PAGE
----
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7. The 1914 -1918 Honour Roll  8. The 1939 - 1945 Honour Roll  9. Main References. 
However, in Europe, the political cauldron was bubbling and on 28th. June 1914, at Sarajevo, it started to boil when Archduke Franz Ferdinand of Austria and his wife Sophie were murdered. and, on August 5th. 1914, it spilled over when the first Austrian artillery shells rained down on Serbia.

Within weeks, the countries of Europe had dragged their world-wide allies, including Australia, into a conflict that would eventually claim hundreds of thousands of lives.

At the commencement of hostilities the 15 and the16 Batteries were again renamed - this time as the 40th and 41st. Batteries A.F.A. respectively, and when the Australian Imperial Force was formed they provided many members for 9 Battery A.F.A. which was raised in Tasmania as part of 3 Field Brigade, A.F.A.

The 3 Field Brigade was, in turn, part of the First Division that trained in Egypt, took part in the Gallipoli Peninsula landings in1915, and helped shape Australia’s history.
<Picture> An Australian Gun Enplacement (Gallipoli 1915).

During the effective and secret evacuation of 80,000 men, 5,000 horses and 200 guns from Anzac Cove in December, the last battery to report ‘all clear’ was 9 Battery, which, by that time, consisted of one remaining gun, under the direction of Sgt. W. G. McKenzie.
Under the secret evacuation orders, the gun crew had to leave this last gun for destruction by the sappers, because it could not be withdrawn without alerting the Turkish defenders.

In 1916, the 40th and 41st. Batteries were placed under the command of the 14 Field Brigade A.F.A. and continued to supply men for the 3 Brigade A.F.A.( which had been sent to France as a Corps artillery unit), although they had little opportunity for training.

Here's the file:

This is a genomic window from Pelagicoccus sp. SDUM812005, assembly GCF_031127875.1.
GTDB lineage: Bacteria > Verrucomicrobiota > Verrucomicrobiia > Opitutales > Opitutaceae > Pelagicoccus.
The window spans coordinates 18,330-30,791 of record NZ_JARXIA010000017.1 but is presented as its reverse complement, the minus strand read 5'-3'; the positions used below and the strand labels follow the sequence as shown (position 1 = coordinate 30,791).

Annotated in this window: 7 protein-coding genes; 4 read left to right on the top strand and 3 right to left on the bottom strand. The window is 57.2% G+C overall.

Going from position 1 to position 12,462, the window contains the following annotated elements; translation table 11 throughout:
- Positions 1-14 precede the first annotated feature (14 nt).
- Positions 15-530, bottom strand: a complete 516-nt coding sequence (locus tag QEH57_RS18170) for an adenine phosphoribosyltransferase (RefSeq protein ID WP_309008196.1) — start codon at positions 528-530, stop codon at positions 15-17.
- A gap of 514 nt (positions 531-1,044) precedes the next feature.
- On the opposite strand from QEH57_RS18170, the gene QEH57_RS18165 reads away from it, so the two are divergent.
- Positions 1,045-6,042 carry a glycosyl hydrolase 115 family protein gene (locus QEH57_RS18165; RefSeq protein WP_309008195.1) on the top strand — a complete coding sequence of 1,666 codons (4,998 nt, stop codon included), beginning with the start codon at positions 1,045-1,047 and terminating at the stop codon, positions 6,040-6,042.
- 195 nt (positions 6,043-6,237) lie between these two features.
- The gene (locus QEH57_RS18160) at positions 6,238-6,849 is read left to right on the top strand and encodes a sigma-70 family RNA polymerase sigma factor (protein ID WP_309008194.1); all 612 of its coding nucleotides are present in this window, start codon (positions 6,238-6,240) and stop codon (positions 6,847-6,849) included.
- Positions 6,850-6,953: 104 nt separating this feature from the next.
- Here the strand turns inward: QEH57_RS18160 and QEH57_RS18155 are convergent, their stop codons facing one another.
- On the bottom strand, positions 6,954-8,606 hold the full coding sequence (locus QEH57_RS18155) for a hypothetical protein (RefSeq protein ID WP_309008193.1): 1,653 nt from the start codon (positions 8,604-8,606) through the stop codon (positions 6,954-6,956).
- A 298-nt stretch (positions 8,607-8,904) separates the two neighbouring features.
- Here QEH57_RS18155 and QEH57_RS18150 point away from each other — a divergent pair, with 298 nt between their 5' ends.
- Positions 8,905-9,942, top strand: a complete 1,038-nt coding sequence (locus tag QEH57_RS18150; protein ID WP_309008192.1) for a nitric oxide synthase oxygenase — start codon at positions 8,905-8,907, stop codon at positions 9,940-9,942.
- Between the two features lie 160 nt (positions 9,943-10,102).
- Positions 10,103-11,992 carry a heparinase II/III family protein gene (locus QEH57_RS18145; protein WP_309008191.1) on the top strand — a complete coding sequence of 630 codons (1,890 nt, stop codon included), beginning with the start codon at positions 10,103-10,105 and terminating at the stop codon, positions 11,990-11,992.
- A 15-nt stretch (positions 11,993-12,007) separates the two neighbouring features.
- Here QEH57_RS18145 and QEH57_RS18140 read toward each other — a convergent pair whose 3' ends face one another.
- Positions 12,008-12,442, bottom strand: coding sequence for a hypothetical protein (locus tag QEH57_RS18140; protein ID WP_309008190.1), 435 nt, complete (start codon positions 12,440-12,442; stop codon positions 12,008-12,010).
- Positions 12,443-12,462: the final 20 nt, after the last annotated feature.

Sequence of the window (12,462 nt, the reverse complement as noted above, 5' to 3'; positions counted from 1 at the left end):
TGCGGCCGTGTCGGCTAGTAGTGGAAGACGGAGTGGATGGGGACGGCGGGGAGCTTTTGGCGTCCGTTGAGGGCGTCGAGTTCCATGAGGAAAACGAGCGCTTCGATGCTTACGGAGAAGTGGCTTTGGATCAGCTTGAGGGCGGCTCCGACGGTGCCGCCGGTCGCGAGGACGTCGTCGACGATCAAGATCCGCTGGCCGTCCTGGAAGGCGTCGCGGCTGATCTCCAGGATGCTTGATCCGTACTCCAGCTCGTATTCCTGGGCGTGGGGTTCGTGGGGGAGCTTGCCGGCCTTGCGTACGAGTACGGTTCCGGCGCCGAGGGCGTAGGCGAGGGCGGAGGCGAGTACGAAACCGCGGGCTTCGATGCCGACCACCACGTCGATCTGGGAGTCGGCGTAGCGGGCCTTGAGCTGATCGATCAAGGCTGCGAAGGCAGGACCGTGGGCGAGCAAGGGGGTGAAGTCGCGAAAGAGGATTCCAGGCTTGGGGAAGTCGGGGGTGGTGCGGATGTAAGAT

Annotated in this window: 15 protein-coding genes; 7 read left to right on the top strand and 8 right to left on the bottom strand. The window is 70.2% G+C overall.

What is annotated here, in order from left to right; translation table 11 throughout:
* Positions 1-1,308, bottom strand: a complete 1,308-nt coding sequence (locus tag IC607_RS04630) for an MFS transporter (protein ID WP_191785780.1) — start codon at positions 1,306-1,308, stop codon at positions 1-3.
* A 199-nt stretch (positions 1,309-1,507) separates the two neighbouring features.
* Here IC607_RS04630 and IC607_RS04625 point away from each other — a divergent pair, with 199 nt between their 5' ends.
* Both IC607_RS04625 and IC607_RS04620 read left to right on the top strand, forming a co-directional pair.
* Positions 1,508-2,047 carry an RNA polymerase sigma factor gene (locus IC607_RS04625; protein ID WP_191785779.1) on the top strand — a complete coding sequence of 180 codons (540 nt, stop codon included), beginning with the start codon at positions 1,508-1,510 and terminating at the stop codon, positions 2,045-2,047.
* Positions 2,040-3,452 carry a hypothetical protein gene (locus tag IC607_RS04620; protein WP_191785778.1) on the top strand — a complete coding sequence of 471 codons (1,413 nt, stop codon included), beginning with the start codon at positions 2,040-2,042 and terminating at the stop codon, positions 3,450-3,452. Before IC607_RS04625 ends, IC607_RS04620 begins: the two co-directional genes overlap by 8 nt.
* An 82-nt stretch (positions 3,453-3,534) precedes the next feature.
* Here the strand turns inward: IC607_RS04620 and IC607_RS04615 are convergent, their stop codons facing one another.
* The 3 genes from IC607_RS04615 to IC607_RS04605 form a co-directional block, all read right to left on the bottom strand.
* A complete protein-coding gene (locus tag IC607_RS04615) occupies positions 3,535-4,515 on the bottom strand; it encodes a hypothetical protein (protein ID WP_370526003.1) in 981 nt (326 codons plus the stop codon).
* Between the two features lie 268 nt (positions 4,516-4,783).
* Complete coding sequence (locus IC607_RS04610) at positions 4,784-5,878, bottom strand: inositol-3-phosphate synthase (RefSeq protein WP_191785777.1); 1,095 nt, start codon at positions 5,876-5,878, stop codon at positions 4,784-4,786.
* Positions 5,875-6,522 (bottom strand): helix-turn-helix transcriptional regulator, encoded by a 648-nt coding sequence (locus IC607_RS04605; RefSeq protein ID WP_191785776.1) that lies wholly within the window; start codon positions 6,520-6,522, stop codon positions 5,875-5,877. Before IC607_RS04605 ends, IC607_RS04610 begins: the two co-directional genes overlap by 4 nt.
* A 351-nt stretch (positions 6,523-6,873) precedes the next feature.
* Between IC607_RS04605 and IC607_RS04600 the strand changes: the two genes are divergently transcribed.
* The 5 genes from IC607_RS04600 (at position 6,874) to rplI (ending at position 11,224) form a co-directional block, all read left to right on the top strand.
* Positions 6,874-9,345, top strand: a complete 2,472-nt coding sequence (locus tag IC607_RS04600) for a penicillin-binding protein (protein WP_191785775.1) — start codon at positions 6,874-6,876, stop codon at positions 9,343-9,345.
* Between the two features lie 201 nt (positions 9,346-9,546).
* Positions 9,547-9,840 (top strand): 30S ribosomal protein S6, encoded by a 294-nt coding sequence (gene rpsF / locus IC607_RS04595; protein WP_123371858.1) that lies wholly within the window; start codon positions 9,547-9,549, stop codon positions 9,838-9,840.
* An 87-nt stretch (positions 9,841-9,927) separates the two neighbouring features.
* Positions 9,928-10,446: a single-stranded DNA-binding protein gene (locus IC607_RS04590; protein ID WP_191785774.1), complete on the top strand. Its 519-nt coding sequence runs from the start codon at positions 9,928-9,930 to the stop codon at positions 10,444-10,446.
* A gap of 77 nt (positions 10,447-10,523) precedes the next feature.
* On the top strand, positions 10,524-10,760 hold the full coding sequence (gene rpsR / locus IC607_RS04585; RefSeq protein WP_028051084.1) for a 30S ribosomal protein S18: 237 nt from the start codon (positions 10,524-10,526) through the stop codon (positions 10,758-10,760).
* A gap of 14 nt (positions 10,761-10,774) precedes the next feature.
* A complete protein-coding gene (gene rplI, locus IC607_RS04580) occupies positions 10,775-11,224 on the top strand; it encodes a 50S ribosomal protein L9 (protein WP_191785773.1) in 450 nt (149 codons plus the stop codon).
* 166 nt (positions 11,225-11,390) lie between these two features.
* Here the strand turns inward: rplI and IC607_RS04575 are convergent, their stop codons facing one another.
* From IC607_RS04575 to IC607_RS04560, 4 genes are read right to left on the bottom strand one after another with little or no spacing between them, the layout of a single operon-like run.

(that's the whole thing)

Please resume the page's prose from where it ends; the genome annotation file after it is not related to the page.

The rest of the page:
Another unit formed to serve in France and made up mainly by Tasmanians was the 17 Battery, A.F.A. which was part the 6 (Army) Field Brigade, that brigade also contained the 16 and 18 Batteries A.F.A. as well as the 106 Howitzer Battery A.F.A. (again with a large Tasmanian contingent) which had originally been part of the 22 Howitzer Brigade A.F.A., but had been transferred to the 6th during a re-organisation in May 1916..

After the war, in 1919, the 17 and 9 Batteries were designated back to the militia batteries of 14 Field Brigade.

A total of 15,485 Tasmanians enlisted as soldiers during 1914-18 (about 4% of the nation’s population), and our servicemen’s deaths during the conflict amounted to 2,432 from the estimated 13,000 (approximate 5%) of those who embarked and, of these, at least 117 were artillerymen.

By 1921, the A.I.F., which had been the only completely volunteer army on the Western Front in 1918, ceased to exist and the divisional organisation of the A.I.F. was applied to peacetime units to retain the traditions established in war.
Compulsory training was re-introduced and along came a few more name changes.

The existing 14 Field Brigade was renamed 6 Field Brigade A.F.A. with the Launceston 16th. Battery being equipped with four Quick-firing 18 Pound field guns, while the unit in Hobart, after being re-named 106 (Howitzer) Battery, A.F.A., was armed with four Q.F 4.5 inch howitzers.

In 1927, Tasmanian artillerymen of the 106 Battery were highly successful in winning the prestigious Mount Schank Trophy for being the most efficient artillery battery in Australia, and whilst the onset of the Great Depression, and the abolition of the compulsory military training scheme, in 1929, created some financial problems for the 6 Field Brigade A.F.A., they managed to keep their ranks full and continued training during those bleak years.

During 1936, one of the things that was granted by King Edward VIII, before his abdication, was the title of ‘Royal’ to units of the Australian Artillery and Engineers. Edward, who had been nicknamed ‘The Digger Prince’ when he had seen military service during the war, valued the ‘blood and guts’ contribution that Australian troops had poured into the effort to ensure eventual victory and this was one way he could reward and acknowledge it.